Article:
Optionality and overgeneralisation patterns in second language acquisition: Where has the expletive ensconced «it»self?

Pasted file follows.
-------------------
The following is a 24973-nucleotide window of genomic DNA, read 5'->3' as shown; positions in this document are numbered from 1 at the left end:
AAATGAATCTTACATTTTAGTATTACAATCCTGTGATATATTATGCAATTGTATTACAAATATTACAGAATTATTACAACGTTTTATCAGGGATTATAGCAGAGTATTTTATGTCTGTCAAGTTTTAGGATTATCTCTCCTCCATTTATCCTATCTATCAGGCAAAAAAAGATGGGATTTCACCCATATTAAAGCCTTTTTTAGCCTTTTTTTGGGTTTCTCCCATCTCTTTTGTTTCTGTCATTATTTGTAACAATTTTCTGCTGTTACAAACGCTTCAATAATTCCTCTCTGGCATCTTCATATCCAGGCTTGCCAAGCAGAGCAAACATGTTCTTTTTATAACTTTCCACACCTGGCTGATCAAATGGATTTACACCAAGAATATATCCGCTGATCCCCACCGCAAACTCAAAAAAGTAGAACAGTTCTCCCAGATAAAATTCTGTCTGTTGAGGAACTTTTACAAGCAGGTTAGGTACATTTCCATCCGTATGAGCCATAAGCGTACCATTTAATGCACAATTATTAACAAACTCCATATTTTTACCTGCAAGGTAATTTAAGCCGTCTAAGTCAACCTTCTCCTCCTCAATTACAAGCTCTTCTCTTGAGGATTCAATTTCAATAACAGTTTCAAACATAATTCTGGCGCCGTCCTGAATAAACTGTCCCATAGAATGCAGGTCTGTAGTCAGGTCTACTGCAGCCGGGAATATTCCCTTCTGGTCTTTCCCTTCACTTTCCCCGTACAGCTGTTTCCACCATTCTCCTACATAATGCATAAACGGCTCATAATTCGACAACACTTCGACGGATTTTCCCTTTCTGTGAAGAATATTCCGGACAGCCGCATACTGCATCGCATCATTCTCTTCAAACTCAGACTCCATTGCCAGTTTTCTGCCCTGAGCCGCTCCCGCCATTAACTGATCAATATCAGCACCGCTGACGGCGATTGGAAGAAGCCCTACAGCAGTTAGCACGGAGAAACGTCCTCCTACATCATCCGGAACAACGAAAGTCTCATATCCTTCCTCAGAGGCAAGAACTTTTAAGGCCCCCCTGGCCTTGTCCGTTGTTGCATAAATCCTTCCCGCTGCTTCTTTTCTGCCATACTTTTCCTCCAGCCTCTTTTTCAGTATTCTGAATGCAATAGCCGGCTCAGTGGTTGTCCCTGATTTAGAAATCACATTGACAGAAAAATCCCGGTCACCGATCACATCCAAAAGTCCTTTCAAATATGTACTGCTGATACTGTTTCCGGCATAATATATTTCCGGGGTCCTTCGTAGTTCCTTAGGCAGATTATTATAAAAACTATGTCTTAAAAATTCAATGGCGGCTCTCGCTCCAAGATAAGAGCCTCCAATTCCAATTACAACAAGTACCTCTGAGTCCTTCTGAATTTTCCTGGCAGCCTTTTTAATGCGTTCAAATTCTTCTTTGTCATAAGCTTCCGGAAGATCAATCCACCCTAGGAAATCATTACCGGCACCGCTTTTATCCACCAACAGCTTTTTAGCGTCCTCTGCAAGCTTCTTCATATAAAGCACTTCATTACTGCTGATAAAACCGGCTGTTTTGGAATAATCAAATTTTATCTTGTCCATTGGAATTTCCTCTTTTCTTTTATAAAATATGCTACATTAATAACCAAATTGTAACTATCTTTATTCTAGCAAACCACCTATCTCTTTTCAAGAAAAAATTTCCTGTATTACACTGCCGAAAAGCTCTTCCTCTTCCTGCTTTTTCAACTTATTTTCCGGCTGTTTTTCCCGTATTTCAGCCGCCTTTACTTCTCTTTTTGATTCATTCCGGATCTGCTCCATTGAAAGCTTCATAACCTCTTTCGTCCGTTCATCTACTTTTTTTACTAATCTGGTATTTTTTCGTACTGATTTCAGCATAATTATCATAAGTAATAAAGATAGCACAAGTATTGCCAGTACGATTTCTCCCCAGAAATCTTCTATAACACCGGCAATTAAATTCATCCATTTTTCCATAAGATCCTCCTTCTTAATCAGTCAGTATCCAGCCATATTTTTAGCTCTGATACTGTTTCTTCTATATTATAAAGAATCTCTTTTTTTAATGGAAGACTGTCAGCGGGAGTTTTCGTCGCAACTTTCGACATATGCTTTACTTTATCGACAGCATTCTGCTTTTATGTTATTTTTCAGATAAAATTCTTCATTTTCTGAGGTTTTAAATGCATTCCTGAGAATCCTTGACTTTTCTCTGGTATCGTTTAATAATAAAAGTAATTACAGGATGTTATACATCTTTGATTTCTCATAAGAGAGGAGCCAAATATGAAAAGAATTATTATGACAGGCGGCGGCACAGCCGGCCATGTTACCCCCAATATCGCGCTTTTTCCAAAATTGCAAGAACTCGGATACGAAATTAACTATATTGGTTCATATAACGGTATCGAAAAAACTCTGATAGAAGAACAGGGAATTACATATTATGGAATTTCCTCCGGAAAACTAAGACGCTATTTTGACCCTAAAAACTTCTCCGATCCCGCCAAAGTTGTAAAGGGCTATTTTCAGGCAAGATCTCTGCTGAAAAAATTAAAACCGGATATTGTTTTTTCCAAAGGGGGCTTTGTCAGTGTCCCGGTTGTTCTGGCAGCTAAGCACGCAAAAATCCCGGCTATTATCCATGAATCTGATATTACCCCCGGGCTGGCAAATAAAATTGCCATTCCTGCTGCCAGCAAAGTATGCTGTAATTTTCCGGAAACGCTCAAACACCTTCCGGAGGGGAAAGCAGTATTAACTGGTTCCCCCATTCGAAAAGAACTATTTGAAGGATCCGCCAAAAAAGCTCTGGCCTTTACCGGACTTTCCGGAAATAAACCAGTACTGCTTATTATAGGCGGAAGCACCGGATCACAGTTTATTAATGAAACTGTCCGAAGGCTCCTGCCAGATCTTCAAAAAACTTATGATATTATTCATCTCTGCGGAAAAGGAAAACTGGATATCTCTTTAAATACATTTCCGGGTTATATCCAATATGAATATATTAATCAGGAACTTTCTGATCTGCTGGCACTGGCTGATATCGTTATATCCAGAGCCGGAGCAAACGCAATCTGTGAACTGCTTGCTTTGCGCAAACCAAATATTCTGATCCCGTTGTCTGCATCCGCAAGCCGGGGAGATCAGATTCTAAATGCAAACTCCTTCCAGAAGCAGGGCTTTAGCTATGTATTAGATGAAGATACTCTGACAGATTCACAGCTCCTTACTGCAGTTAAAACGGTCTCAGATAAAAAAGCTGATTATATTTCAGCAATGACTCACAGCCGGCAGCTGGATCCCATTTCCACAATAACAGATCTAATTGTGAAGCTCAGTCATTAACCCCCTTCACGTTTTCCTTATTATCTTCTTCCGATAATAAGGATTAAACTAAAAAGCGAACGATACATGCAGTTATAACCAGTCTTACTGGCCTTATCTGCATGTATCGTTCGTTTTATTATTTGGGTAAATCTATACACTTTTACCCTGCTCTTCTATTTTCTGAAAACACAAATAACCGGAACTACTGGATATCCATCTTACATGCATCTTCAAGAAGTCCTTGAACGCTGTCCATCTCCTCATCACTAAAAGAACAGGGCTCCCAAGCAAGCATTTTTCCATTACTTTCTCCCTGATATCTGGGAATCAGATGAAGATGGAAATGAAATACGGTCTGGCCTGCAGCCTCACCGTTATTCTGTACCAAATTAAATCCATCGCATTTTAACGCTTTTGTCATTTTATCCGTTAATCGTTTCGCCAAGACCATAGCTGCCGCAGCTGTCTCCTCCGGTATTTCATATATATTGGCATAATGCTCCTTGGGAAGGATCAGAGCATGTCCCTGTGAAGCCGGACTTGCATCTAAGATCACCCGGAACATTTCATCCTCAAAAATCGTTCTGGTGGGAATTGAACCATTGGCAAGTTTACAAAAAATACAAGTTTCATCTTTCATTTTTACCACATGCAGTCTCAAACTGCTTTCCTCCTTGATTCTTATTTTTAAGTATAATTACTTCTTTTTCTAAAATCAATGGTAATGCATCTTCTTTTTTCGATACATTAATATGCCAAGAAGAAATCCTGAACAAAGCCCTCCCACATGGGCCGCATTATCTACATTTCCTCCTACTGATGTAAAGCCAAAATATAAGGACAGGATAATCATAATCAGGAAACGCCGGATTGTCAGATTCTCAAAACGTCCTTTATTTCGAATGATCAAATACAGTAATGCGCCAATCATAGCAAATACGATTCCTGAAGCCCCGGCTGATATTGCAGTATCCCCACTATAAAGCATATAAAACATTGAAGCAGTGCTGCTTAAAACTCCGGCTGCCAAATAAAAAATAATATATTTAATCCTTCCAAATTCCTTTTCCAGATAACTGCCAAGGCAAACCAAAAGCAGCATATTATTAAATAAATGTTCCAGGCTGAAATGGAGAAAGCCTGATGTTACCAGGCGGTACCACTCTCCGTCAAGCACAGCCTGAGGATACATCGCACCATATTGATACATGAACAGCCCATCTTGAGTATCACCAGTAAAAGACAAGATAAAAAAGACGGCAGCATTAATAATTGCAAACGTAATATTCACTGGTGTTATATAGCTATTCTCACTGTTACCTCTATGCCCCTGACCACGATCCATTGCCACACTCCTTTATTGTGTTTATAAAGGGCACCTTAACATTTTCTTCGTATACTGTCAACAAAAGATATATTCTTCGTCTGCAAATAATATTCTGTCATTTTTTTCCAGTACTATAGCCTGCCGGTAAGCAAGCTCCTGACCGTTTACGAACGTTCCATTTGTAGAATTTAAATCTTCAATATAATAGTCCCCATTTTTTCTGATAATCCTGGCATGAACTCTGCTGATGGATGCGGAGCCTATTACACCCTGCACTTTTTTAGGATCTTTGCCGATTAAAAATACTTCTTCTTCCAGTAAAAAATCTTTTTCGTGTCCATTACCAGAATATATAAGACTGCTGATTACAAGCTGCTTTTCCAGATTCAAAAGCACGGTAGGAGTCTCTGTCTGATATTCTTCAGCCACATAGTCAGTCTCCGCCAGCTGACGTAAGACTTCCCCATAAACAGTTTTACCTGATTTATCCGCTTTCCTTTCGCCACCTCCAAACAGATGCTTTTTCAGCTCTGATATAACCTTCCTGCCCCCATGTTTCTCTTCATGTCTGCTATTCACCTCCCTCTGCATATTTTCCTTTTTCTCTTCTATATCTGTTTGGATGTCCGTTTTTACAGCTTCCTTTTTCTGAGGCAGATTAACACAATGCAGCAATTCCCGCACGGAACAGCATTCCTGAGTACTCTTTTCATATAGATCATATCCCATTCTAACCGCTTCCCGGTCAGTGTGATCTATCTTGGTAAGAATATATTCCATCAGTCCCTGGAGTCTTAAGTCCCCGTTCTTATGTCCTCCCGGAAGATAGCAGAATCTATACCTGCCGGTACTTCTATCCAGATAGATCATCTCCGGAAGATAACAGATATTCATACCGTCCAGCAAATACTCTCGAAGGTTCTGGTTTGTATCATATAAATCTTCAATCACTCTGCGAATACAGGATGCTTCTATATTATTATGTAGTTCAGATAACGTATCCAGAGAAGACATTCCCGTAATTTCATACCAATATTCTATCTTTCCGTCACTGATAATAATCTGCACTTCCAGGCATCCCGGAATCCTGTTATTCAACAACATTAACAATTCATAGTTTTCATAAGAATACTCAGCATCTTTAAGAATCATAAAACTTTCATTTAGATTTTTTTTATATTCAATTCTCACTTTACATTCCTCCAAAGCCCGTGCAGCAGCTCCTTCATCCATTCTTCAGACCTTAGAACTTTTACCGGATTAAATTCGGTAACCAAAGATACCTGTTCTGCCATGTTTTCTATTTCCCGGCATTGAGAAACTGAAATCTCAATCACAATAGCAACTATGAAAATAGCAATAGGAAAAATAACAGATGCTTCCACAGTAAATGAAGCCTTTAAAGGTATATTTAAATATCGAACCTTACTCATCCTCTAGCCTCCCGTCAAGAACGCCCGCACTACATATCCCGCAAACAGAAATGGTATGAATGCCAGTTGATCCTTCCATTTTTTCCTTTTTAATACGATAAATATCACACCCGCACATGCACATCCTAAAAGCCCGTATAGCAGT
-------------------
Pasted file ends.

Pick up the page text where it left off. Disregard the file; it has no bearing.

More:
Acc accusative AdvImp ‘adversity impersonal’ Ag agentive (feature) Agr agreement Aor Aorist Asp aspect Aux auxiliary BG Burzio’s Generalisation Comp complementiser Ctrl control (infinitive) Dat dative Def definite(ness) DE Definiteness Effect Dflt default DM Distributed Morphology EA external argument EPP Extended Projection Principle Expl expletive F(em) feminine Fin finite FLN Faculty of Language in narrow sense Fut future tense GB Government & Binding Theory Gen genitive GG Generative Grammar GJT Grammaticality Judgement Task GoN Genitive of Negation GoQ Genitive of Quantification IA internal argument IH ‘Interface Hypothesis’ ILG Interlanguage Imper imperative Impfv imperfective ImpMdl impersonal middle ImpPass impersonal passive 16 Ind indicative Indef indefinite Inf infinitive Infl inflection Instr instrumental case H.appl high applicative L1A/ L2A first/ second language acquisition (LA) L1/L2er L1/L2 user /speaker/learner L2 GE /L2 RU L2 German/L2 Russian LF Logical Form Loc locative case LVL level (of acquisition) M(asc) masculine MSIH ‘Missing Surface Inflection Hypothesis’ N(eut) neuter Nom nominative Case NonAct non-active feature NSL null-subject language Num number P&P Principles and Parameters Pass passive PF Phonological (perceptual) Form Pfv perfective Prf Perfect Pl plural Prn pronoun Prs Present tense Prsn person Prtcl particle Prtcpl participle Pst Past tense Sbjnct subjunctive SC small clause Sg singular SLI specific language impairment Spec specifier Spcf specific Tns tense 17 UG Universal Grammar V2 verb second VI Vocabulary insertion VP-ISH VP-internal subject hypothesis (s) statistical deviation (𝑥̅) (statistical) average
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